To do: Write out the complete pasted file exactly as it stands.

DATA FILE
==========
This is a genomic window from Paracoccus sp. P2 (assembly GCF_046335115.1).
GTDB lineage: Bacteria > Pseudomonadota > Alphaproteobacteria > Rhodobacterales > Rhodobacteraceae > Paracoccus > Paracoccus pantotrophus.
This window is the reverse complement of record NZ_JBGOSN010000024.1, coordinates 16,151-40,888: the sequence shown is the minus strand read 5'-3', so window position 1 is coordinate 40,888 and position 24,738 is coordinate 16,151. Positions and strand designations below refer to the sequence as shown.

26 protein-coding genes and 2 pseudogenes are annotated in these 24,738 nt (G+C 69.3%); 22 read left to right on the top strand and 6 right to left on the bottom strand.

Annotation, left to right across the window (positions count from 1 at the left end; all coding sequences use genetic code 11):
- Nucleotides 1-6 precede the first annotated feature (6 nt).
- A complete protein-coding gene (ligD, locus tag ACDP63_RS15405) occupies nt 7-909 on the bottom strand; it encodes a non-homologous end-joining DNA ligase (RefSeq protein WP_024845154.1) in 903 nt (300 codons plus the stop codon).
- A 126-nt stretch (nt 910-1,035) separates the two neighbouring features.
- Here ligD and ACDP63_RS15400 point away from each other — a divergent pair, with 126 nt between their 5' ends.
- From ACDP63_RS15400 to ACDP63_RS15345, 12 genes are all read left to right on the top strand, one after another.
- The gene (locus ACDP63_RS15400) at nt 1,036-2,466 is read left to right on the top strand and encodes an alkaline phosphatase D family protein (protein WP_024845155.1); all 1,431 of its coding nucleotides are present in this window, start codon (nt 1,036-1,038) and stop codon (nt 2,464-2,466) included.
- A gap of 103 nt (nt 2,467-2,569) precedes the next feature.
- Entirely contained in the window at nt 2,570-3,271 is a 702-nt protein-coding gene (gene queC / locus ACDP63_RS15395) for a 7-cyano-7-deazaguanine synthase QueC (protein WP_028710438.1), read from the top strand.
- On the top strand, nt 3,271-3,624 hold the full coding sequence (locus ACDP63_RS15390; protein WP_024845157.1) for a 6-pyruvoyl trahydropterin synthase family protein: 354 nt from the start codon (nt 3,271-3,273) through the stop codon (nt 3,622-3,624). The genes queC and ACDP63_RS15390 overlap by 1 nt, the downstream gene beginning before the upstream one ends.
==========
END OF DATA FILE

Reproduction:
This is a genomic window from Paracoccus sp. P2 (assembly GCF_046335115.1).
GTDB lineage: Bacteria > Pseudomonadota > Alphaproteobacteria > Rhodobacterales > Rhodobacteraceae > Paracoccus > Paracoccus pantotrophus.
This window is the reverse complement of record NZ_JBGOSN010000024.1, coordinates 16,151-40,888: the sequence shown is the minus strand read 5'-3', so window position 1 is coordinate 40,888 and position 24,738 is coordinate 16,151. Positions and strand designations below refer to the sequence as shown.

26 protein-coding genes and 2 pseudogenes are annotated in these 24,738 nt (G+C 69.3%); 22 read left to right on the top strand and 6 right to left on the bottom strand.

Annotation, left to right across the window (positions count from 1 at the left end; all coding sequences use genetic code 11):
- Nucleotides 1-6 precede the first annotated feature (6 nt).
- A complete protein-coding gene (ligD, locus tag ACDP63_RS15405) occupies nt 7-909 on the bottom strand; it encodes a non-homologous end-joining DNA ligase (RefSeq protein WP_024845154.1) in 903 nt (300 codons plus the stop codon).
- A 126-nt stretch (nt 910-1,035) separates the two neighbouring features.
- Here ligD and ACDP63_RS15400 point away from each other — a divergent pair, with 126 nt between their 5' ends.
- From ACDP63_RS15400 to ACDP63_RS15345, 12 genes are all read left to right on the top strand, one after another.
- The gene (locus ACDP63_RS15400) at nt 1,036-2,466 is read left to right on the top strand and encodes an alkaline phosphatase D family protein (protein WP_024845155.1); all 1,431 of its coding nucleotides are present in this window, start codon (nt 1,036-1,038) and stop codon (nt 2,464-2,466) included.
- A gap of 103 nt (nt 2,467-2,569) precedes the next feature.
- Entirely contained in the window at nt 2,570-3,271 is a 702-nt protein-coding gene (gene queC / locus ACDP63_RS15395) for a 7-cyano-7-deazaguanine synthase QueC (protein WP_028710438.1), read from the top strand.
- On the top strand, nt 3,271-3,624 hold the full coding sequence (locus ACDP63_RS15390; protein WP_024845157.1) for a 6-pyruvoyl trahydropterin synthase family protein: 354 nt from the start codon (nt 3,271-3,273) through the stop codon (nt 3,622-3,624). The genes queC and ACDP63_RS15390 overlap by 1 nt, the downstream gene beginning before the upstream one ends.